Gout

Gout

Gout is caused by abnormal metabolism of substances called purines that result in the accumulation of uric acid in the blood stream. Purines are a by-product of cell break down. When the excretion of the uric acid is hampered the accumulated uric acid in the blood stream causes crystalline deposits to form in joints or in the soft tissues. When this happens, there is a sudden onset of extreme pain with associated swelling, redness, and increased warmth to the skin or joint. Classic gout occurs in the big toe joint. It also commonly occurs in the knee joint. Rarely is it seen in more than one joint at a time. Uric acid accumulation in other joints and areas of soft tissue is less common. When gout presents in these areas it may not be recognized as gout by the treating doctor.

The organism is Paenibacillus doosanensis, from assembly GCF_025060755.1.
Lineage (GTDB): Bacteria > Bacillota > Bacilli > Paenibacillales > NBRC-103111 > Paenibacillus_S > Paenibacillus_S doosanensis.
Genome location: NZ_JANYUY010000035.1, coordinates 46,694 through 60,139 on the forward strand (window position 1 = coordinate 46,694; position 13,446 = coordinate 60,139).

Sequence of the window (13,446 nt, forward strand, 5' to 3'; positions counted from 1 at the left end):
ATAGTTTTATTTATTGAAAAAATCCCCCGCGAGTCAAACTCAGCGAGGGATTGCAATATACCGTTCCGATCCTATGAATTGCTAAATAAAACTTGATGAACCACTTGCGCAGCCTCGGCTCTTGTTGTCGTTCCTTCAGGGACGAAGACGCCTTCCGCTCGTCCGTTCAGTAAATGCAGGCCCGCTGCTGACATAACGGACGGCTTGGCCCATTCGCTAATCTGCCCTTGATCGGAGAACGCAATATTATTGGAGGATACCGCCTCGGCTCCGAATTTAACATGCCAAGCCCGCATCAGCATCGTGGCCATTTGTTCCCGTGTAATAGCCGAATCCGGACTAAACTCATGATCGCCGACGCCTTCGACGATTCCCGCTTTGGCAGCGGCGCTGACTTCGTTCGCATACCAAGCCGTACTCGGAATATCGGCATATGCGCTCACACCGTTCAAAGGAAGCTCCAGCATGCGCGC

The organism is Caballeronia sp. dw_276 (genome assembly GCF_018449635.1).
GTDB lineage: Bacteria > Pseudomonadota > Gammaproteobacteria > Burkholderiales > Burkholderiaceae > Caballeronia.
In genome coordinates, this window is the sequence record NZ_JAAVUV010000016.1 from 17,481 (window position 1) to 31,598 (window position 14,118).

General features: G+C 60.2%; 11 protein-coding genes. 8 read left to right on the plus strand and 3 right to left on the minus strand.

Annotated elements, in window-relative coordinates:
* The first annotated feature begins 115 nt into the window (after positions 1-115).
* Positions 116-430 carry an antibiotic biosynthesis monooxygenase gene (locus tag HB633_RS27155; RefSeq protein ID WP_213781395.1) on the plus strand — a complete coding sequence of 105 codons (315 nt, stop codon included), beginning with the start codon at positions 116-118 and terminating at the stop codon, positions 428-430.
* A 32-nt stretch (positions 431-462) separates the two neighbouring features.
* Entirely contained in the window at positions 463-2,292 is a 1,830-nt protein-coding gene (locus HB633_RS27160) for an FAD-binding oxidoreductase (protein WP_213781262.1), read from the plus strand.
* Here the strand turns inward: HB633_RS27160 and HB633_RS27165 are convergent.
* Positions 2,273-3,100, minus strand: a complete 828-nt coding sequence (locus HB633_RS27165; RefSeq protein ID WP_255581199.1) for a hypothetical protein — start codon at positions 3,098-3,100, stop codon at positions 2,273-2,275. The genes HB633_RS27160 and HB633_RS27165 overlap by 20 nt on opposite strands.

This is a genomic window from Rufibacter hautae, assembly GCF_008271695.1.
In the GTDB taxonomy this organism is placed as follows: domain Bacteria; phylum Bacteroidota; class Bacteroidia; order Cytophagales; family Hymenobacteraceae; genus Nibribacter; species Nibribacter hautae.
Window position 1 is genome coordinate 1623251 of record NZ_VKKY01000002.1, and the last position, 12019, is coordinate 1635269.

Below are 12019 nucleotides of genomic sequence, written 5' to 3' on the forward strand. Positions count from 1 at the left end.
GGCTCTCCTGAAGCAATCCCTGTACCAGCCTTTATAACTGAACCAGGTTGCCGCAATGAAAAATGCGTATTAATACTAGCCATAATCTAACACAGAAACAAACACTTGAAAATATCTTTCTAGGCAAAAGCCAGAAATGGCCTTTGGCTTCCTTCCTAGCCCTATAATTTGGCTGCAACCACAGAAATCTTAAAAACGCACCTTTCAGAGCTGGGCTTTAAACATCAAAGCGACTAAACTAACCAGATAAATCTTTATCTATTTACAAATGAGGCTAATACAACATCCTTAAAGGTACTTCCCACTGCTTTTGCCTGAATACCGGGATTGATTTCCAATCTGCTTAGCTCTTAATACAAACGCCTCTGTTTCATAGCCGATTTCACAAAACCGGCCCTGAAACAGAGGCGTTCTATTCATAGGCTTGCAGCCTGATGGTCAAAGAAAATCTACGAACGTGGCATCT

Diagnosis

As the crystalline deposits form in the joints and soft tissue, the uric acid levels in the blood stream can return to normal. Blood tests taken during an attack of gout may demonstrate a normal uric acid level. This can make diagnosis more difficult and the physician must rely on his or her clinical experience to make the diagnosis. Other areas that gout may present itself are the tops of the foot, the heel and the ankle joint. In the chronic form of the disease, called tophaceous gout, the repeated deposition of uric acid will from nodules about the joints and tendons. These nodules can spontaneously open and drain a chalky like substance. An attack of gout can resemble an infection. An elevated temperature may also be present. This is worrisome to the physician because an infection in a joint can be a very damaging event. Some doctors may wish to take a sample from the joint so that it can be analyzed for gout and cultured for bacteria.